Ideas for Reading Tonight

Oxford pals: I’m reading at Off Square Books at 5 tonight. Still trying to figure things out.

Ideas for reading:
1) wear “lucky” shoes
2) read a Michael Madsen poem to start
3) show them all my inventions
4) use the phrase “boner pies” at least five times
5) make a “connection” with other people who are dead inside
6) bring a small bag of garbage and go through it on stage
7) pretend my book is really heavy
8) lift everything around me that is kind of heavy
9) try to hide gas by making siren noises
10) get “whacked” on coffee
11) touch tongues with old guy in front row
12) talk about total loss of faith in God

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Death in the World

I’m reading tomorrow at Off Square Books in Oxford. Signing starts at 5, reading at 5:30. I won’t go long and then we can head to the bar and get hammered flat as elephant shit. Folks who aren’t in Oxford: You can also get Death Don’t Have No Mercy online via Square Books.

Thanks to Lori Jakiela for inviting me to read at the Pitt-Greensburg Writers Festival and to Lori and Dave Newman for setting up the East End Book Exchange event. I had the best damn time. Hung out with and met some great folks and was honored as hell to read with Stewart O’Nan, Lori, Dave, and Bob Pajich. I’m sure folks had a swell time at AWP, but I was really glad to be in Pittsburgh with new pals.

Also, Record Store Day is Saturday. We’ve got a lot of great stuff going on at The End of All Music (where I work part-time). Don’t miss it.

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The City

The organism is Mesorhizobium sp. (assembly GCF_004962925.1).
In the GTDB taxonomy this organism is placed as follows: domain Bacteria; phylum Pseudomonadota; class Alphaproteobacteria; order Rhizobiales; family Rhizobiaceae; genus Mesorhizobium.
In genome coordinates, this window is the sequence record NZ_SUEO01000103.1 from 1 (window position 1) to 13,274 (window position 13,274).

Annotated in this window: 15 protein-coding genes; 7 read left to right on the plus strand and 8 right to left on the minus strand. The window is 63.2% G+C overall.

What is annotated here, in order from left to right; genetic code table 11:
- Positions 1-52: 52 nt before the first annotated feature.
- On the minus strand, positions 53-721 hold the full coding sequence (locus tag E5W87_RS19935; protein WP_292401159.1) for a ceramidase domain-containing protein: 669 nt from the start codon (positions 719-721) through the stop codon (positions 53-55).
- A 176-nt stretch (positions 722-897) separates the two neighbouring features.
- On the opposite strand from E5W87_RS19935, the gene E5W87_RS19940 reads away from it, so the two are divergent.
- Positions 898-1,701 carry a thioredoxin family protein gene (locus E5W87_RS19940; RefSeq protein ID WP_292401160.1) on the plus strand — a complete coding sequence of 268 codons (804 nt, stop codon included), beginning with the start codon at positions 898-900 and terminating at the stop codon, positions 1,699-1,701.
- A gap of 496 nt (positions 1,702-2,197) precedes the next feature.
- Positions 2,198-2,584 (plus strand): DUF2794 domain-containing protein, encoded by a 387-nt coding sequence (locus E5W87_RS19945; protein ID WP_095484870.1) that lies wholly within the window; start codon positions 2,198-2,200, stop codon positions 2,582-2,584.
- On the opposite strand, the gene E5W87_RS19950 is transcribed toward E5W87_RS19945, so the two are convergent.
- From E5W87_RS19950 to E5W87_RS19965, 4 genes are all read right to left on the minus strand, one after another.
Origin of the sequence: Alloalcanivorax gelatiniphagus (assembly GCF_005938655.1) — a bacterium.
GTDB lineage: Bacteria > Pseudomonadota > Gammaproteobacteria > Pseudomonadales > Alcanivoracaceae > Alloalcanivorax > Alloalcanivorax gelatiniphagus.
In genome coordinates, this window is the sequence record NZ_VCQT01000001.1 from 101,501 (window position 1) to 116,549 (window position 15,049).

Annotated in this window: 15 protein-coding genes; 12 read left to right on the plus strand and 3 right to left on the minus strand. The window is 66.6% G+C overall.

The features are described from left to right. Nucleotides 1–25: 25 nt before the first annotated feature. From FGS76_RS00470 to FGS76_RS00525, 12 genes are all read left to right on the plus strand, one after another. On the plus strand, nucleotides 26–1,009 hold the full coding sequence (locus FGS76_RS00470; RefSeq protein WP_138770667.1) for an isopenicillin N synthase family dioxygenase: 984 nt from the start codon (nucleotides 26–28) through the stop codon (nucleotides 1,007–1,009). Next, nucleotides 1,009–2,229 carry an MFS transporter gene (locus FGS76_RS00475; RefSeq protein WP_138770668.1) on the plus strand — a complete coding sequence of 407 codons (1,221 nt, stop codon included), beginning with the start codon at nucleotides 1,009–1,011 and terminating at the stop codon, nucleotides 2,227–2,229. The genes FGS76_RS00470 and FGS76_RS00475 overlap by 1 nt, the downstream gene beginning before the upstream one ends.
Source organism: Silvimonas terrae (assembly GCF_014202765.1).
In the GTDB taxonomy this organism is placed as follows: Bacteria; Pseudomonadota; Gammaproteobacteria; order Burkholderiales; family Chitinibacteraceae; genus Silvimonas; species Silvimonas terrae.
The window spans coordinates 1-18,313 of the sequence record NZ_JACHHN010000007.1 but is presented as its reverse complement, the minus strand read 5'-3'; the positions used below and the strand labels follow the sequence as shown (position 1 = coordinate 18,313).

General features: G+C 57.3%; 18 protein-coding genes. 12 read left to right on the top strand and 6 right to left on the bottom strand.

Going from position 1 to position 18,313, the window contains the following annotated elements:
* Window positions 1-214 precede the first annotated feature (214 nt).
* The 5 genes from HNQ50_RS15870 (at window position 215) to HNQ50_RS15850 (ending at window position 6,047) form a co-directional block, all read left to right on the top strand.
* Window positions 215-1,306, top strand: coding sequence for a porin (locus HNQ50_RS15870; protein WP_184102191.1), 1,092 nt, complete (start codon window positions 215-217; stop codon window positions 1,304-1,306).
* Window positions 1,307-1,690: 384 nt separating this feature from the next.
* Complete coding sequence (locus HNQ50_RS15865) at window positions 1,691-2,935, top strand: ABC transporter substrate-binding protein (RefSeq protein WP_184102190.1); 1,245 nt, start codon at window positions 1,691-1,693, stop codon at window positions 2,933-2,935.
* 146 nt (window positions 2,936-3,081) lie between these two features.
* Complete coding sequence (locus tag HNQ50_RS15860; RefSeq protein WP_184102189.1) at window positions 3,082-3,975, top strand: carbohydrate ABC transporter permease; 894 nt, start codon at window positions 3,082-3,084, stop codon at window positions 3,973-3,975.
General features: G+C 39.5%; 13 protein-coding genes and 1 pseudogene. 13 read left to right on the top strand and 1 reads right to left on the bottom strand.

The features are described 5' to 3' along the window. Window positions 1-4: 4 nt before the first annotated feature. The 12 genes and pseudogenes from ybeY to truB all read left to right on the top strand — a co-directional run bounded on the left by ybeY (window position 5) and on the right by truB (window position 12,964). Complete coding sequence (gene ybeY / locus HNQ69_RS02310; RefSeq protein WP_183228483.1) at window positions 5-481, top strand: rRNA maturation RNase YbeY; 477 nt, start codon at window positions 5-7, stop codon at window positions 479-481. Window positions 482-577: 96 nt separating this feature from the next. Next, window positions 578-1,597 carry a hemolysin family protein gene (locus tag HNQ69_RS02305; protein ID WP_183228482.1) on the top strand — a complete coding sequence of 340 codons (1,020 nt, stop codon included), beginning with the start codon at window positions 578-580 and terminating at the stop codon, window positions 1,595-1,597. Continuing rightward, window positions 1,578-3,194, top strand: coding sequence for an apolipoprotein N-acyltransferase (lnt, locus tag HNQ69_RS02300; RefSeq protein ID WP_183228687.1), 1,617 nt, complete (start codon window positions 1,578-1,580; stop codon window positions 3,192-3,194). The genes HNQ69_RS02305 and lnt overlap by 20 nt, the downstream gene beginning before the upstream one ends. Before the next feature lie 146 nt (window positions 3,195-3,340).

1. I’m reading in Brooklyn on Friday, January 3rd. 5 PM at Boulevard Books & Café in Dyker Heights. If you’re around, come on out. Here’s the Facebook page for the event.

reading

2. Gravesend is now available on Kindle.

3. Orhan Pamuk wrote this great piece on C.P. Cavafy in The New York Times Sunday Book Review. Cavafy’s “The City,” included in full here, is one of my favorite poems – the last few lines serve as the epigraph to Gravesend.

“The City” by C. P. Cavafy

You said: “I’ll go to another country, go to another shore,
find another city better than this one.
Whatever I try to do is fated to turn out wrong
and my heart lies buried as though it were something dead.
How long can I let my mind moulder in this place?
Wherever I turn, wherever I happen to look,
I see the black ruins of my life, here,
where I’ve spent so many years, wasted them, destroyed them totally.”

You won’t find a new country, won’t find another shore.
This city will always pursue you. You will walk
the same streets, grow old in the same neighborhoods,
will turn gray in these same houses.
You will always end up in this city. Don’t hope for things elsewhere:
there is no ship for you, there is no road.
As you’ve wasted your life here, in this small corner,
you’ve destroyed it everywhere else in the world.

Translated by Edmund Keeley and Philip Sherrard.
From C. P. Cavafy’s Collected Poems (Princeton University, 1992).

4. Here’s my soundtrack for the holidays (off one of my favorite records of the year):

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